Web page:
CAD Powers New Land Speed Record23 Oct, 2007 By: Michelle Nicolson
Russ Wicks and his American Challenge team use Autodesk products to configure a Dodge stock car that reached 244.9 mph.
Russ Wicks knows how to move fast -- faster than anyone else, in fact. The only living person to hold world speed records of more than 200 mph on both land and water, Wicks recently set his sights on the challenge of breaking his own records. When his 2007 Dodge Charger (built to NASCAR specifications) hit Utah's Bonneville Salt Flats earlier this month, Wicks already held the world record at the time, set in July 2006 at 222 mph in a Ford stock car.
Armed with the latest CAD technology, Wicks and his American Challenge team planned to push the limits even farther. The team spent a month redesigning and reconfiguring an Autodesk-sponsored Dodge Charger to improve its capabilities. On October 9, Wicks set a new stock car world speed record of 244.9 mph.
"I wanted to shatter my previous world record and intended to raise the speed far enough that it would be out of reach, as it was after Bobby Isaac first set it in 1971," Wicks explained. "The plan was to use the latest innovative technology to maximize the vehicle's performance and return the title of the world's fastest stock car to Dodge. And the entire project needed to be completed within 30 days, before the Bonneville Salt Flats turned to a lake for the winter."
Russ Wicks' Autodesk-sponsored 2007 Dodge Charger.
Wicks' vehicle was developed with the backing of the Dodge Motorsports Engineering Group and Arrington Engines, and Autodesk software was used to make integral performance modifications.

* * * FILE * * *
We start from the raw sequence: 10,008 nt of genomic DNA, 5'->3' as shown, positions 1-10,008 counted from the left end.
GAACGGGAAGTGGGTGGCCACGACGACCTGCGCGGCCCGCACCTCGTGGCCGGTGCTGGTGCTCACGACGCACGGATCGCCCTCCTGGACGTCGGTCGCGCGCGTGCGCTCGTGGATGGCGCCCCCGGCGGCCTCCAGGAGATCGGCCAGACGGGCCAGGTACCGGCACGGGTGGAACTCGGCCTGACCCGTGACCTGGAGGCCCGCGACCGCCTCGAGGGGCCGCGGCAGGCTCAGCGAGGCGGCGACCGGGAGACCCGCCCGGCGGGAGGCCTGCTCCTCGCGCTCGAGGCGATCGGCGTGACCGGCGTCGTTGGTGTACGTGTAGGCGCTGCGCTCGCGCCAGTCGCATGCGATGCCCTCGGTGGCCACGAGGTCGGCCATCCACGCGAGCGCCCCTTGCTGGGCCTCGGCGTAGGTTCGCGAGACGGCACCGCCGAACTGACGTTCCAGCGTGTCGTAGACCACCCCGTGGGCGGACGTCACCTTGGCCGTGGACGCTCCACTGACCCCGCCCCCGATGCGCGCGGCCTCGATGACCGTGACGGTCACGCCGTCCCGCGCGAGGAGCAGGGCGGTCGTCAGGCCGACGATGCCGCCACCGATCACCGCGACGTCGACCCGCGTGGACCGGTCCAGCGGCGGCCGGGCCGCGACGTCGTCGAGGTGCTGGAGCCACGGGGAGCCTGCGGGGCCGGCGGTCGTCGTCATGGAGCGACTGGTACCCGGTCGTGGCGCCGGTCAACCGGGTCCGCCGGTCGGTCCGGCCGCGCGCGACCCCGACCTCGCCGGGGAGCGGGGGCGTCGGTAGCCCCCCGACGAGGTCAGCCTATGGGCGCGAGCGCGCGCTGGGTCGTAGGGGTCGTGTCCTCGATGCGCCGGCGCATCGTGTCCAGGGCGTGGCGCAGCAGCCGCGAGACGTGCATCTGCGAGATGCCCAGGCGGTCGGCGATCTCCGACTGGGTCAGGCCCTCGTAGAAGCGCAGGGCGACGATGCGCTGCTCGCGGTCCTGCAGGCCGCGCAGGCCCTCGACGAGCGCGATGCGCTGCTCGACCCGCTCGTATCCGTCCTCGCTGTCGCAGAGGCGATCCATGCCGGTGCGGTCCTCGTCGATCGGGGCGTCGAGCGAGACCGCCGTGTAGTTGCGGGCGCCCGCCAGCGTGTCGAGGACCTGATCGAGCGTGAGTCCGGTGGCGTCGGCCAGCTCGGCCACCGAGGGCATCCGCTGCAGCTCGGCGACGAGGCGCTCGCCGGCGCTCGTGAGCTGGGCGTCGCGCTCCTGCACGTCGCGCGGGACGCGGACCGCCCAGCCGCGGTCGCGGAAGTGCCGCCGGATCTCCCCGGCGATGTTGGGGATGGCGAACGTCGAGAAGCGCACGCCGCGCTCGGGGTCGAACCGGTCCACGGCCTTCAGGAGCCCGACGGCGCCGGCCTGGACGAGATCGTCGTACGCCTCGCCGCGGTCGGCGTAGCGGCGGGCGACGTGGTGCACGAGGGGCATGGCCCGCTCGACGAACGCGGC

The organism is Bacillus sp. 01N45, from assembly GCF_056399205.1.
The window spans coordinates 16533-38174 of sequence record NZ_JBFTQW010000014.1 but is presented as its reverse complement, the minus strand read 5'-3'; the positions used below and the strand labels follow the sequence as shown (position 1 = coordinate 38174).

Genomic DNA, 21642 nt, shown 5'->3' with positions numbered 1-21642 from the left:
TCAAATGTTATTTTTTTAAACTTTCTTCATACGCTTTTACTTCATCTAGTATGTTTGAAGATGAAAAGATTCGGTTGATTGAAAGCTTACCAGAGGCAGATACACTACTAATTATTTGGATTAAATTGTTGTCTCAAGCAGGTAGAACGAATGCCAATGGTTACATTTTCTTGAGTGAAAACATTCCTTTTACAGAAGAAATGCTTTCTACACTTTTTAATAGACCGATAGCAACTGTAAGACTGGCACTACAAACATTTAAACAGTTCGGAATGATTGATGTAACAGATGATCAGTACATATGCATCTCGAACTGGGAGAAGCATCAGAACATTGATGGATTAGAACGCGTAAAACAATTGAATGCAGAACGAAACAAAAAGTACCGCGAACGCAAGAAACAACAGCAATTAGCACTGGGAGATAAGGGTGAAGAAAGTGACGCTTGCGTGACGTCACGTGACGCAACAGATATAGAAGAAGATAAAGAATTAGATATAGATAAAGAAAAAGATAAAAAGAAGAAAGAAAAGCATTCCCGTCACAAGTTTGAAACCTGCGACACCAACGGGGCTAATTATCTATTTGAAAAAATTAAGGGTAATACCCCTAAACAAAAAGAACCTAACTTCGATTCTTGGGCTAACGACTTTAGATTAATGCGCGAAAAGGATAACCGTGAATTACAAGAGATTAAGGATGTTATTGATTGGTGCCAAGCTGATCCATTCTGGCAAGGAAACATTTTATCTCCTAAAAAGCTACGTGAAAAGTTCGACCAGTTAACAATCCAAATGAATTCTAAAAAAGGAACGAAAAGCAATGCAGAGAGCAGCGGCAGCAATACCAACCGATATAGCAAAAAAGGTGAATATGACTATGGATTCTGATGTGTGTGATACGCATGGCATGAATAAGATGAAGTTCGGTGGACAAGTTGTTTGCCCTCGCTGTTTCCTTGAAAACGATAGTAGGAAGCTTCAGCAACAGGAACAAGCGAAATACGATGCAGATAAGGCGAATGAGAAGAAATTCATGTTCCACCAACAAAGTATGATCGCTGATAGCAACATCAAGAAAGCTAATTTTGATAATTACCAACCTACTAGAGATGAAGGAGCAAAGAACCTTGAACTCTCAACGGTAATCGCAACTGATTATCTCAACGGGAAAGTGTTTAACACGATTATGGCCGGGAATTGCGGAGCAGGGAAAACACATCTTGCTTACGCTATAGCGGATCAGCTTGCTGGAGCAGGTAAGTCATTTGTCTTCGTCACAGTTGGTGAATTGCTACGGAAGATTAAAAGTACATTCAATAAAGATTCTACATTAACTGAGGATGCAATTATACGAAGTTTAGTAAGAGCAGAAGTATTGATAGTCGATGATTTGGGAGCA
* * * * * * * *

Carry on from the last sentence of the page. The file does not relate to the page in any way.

Autodesk has supported the American Challenge team -- a consortium of business leaders, technical engineers, and motor-sport professionals focused on breaking the current world land speed and water speed records -- since Wicks set his original stock car speed record in July 2006. The company provided the team with Autodesk AliasStudio, Inventor, and Buzzsaw, as well as technical support, according to Kevin Schneider, senior evangelist for Autodesk Manufacturing.
The first step to building the record-breaking car began with the task of redesigning aspects of the Dodge Charger to increase its capacity for even higher speeds. The American Challenge team used AliasStudio for surfacing the optical scan of the stock car. Using built-in data exchange tools within AliasStudio, Wicks and his team were able to easily export these designs into Inventor software, Autodesk's 3D modeling package that enables digital prototyping and allows users to virtually explore their ideas before building them.
Optical scan data of the 2007 Dodge Charger in AliasStudio.
Digital prototyping enabled Wicks to fully test the effectiveness of outer mold-line surfaces like spoilers and fins before manufacturing any physical prototypes of these parts. Inventor also was used for layout and design to enhance suspension and drive train as well as for performance tests, such as for suspension bump stops.
Because the team included people from American Challenge, Autodesk, Dodge Motorsports, Arrington Engines, and a variety of other organizations, communication was a key issue to meeting the deadline. These people were located all across the United States, so the team used Buzzsaw -- an on-demand, collaborative project management solution -- to enable everyone to collaborate efficiently, which helped ease the tight timeline.
"The ability to share technical information online in an ergonomic, user-friendly manner meant that the vast physical distance between all those who worked on the car was easily transcended, and the design process was uninterrupted by communication breakdown," Wicks explained.
Wicks' stock car speed record of 244.9 mph was confirmed by Guinness World Records.
After breaking his own record, Wicks doesn't plan to stay still for long.
"Next summer I intend to break the gasoline-powered world speed record, which currently stands at 364 miles per hour," he said. "Our team has used Alias and Inventor to develop a preliminary design, and my American Challenge colleagues are keen to begin building the chassis as soon as possible. By using the latest in design and technology, I intend to push the limits of speed and hope one day to hold both the outright land and water speed records."
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